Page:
Saint James, or San Tiago in Spanish, is the patron saint of Spain and Galicia. His feast day (Día de Santiago) falls on 25th July. It is a public holiday in Galicia where the city Santiago de Compostela is named after him.
St James, one of the twelve apostles, is believed to have arrived in Spain to preach Christianity following the death of Jesus. In 40AD, the Virgin Mary appeared in dreams to the apostle telling them of her impending death.
James headed back to Jerusalem – no easy trip. He was captured and beheaded for heresy by King Herod Agrippa I in 44 AD. Although he died in Jerusalem, his remains were brought back to Galicia.
During the first years of the Reconquista, some peasants sounded the alarm. They swore after following a star they were guided to the tomb of the apostle. King Alfonso of Asturias ordered a church to be built over the burial site, which was the origin of the future Cathedral of Santiago de Compostela. Compostela comes from the two words for field and star in Galician.
The most famous tale claims the saint miraculously appeared to fight for the Christian army during the battle of Clavijo. Following this, Santiago was also known as Matamoros, the Moor slayer. The traditional Spanish call to arms has been Santiago y cierra España – “St James and strike for Spain”.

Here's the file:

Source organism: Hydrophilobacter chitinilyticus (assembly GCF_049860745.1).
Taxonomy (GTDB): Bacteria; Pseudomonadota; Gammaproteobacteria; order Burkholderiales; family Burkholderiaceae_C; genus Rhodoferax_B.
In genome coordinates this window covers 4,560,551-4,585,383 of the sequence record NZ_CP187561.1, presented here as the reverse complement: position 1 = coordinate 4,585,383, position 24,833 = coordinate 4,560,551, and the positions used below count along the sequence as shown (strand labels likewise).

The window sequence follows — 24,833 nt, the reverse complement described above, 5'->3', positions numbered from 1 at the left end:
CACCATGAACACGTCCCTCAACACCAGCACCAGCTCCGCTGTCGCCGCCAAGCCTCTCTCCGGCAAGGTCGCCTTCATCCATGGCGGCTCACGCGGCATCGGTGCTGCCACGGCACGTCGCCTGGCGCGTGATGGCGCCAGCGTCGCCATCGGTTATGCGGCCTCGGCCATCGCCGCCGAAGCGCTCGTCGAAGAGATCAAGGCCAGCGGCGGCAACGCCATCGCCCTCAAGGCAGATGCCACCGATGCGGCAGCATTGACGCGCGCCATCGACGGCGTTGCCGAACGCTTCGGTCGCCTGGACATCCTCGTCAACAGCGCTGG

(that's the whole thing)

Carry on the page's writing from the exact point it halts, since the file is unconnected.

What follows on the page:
As well as the start of the cathedral, it was also the beginning of the Camino de Santiago – a network connecting the Christian kingdoms of Spain, ensuring logistical support and communication.
The feast day
As far back as AD 865, St Germain’s text, Martyrology, mentions the feast day and it was on July 25th 1120, Santiago was given the supremacy of the churches in the west of Spain.
It is a public holiday in Galicia and celebrated with parades, dancing, music, eating and drinking. Emphasis is on the eating of oysters or scallops to ensure the following year is wealthy and healthy.
Representatives of the Galician government, and sometimes members of the Spanish royal family, attend the official mass in the Cathedral at Santiago de Compostela.
Known as the King’s Offering to the Apostle, a gigantic incense burner, the botafumeiro, is swung down the cathedral aisles. It is an awesome sight as it makes its way along the cathedral, tiraboleiros guiding it by ropes.
Celebrating St James, 2021, in Santiago de Compostela
From 20 to 31 July, Santiago will host the Festivities of the Apostle. This year celebrates 100 years of life, and with a performance in the Plaza del Obradoiro on the same day that will combine music and humour.
There will also be concerts, monologues, open-air cinema, circus, sport, shows for the little ones and the now classic “cabezudos”. On the 24th, there is a spectacular firework display.
The full programme, in Spanish, can be found here.